Arsenal Player Analysis: Cardiff vs Arsenal

It was an unconvincing performance from the Gunners as they overcoming Cardiff 3-2.

Formation

Pre-match, Arsenal appeared to once again adopt the 4-2-3-1 formation that Emery employed versus Man City and Chelsea. That said, the players’ average positioning indicated that they adopted more of a 2-2-5-1 formation throughout the match, with Bellerin and Monreal occupying very advanced positions on the right and left flanks respectively.

Possession and key observations

As was anticipated, Cardiff were happy to cede possession, employ a highly energetic and aggressive defensive approach, and counter attack. This was reflected in Arsenal dominating possession (72% to 28%), but losing the ball recovery battle (11 tackles and 11 interceptions to Cardiff’s 12 tackles and 15 interceptions).

There was also a minimal difference between the two sides in terms of total shots (17 to 14 to Arsenal), and arguably Cardiff’s approach enabled them to create clearer goal scoring opportunities than Arsenal’s, which is an ongoing concern for the Gunners.

But for some poor finishing by Cardiff, and three clinical strikes Mustafi, Aubameyang and Lacazette, this is a match Arsenal could have easily lost.

Individual performances:

GK: Cech (6/10)

It was a difficult day for Cech, who conceded 2 goals from Cardiff’s 3 shots on target for the match. On the goal conceded, there was nothing more Cech could have done. That said, Cech did well when called upon to deal with Cardiff’s 19 crosses for the game.

RWB: Bellerin (3/10)

It was a terrible defensive performance from Bellerin, who failed to demonstrate the necessary defensive anticipatory skills (0 interceptions) and was unacceptably passive in his defending (0 tackles). Bellerin’s defensive positioning was also too far advanced (again), which exposed Arsenal’s right flank to counterattacks from Cardiff. Bellerin’s primary opponent, Bennett, took full advantage of this with an impressive 7 crossing attempts, 2 of which were accurate.

Offensively, Bellerin’s performance was mixed. Positively, the Spaniard attempted 3 crosses for the match. Unfortunately, none of those attempts were accurate and he failed to contribute to Arsenal’s transitional play via the dribble.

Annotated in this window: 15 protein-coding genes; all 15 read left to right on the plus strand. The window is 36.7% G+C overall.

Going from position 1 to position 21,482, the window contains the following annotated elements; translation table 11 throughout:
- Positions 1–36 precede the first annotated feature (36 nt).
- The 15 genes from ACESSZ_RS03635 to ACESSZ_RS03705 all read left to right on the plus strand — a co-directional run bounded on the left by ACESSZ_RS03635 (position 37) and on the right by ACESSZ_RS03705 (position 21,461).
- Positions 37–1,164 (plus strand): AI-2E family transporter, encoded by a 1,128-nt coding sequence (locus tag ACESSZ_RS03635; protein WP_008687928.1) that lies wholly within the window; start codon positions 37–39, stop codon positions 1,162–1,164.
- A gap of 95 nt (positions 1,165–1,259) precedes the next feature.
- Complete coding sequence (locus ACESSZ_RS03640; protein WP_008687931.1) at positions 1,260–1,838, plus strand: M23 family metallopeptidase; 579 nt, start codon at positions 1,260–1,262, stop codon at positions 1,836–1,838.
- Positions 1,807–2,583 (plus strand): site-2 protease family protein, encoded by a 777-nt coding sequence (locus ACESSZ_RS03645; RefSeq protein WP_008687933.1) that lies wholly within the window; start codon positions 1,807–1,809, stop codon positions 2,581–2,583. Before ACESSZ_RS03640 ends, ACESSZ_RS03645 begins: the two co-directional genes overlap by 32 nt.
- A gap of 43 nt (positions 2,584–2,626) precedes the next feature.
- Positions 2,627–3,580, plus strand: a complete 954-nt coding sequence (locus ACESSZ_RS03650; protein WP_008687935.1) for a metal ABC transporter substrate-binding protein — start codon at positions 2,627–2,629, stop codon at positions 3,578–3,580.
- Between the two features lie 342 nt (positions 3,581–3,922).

RCB: Mustafi (5/10)

It was an underwhelming defensive effort from Mustafi. Despite demonstrating good defensive anticipation (2 interceptions), the German was not aggressive enough in his defensive approach (1 tackle). While Mustafi was regularly isolated during the match, due to the poor defensive positioning of right wingback, Bellerin, individually Mustafi struggled to contain his primary opponent, Hoilett, who managed 3 shots for the match. Positively though, Mustafi was able to best the Canadian aerially, registering 5 successful aerial duels to Hoilett’s 0. The German was also solid with respect to clearances (5 for the match).

LCB: Sokratis (3/10)

It was a poor defensive performance from Sokratis. While the Greek international was strong aerially (4 successful aerial duels to his opponent, Reid’s, 1), he showed poor defensive anticipatory skills (1 interception) and was, for the second match running, not aggressive enough in his defensive approach (0 tackles). This allowed Reid to pose problems for Arsenal (2 shots, 1 of which was on target).  And while Sokratis’ effort to clear his lines was reasonable (3 clearances), he could certainly have simplified his defensive approach more often.

LWB: Monreal (5/10)

It was a relatively quiet day defensively for Monreal (1 tackle and 1 interception) as his opponent, Camarasa, struggled to make an impact (1 shot, 1 successful dribble and 1 crossing attempt), despite scoring a scrappy goal for Cardiff. That said, Monreal’s defensive positioning, like Bellerin’s, was too far advanced, which exposed Arsenal’s left flank to counterattacks from Cardiff.

Offensively, it was a mixed performance from the Spaniard, with only 1 successful forward dribble, but 3 crossing attempts for the match, albeit none were accurate.

RCDM: Guendouzi (4/10)

It was an underwhelming performance from the young and inexperienced Frenchman and a continuation of his poor performance versus West Ham. Defensively, the youngster was very poor, as he failed to demonstrate the necessary aggression in his defending (0 tackles) and showed limited defensive anticipation (1 interception). The only real positive of the Frenchman’s defensive effort was his positioning, in that he was reasonably disciplined and wasn’t drawn out of position and into advanced areas of the pitch too often.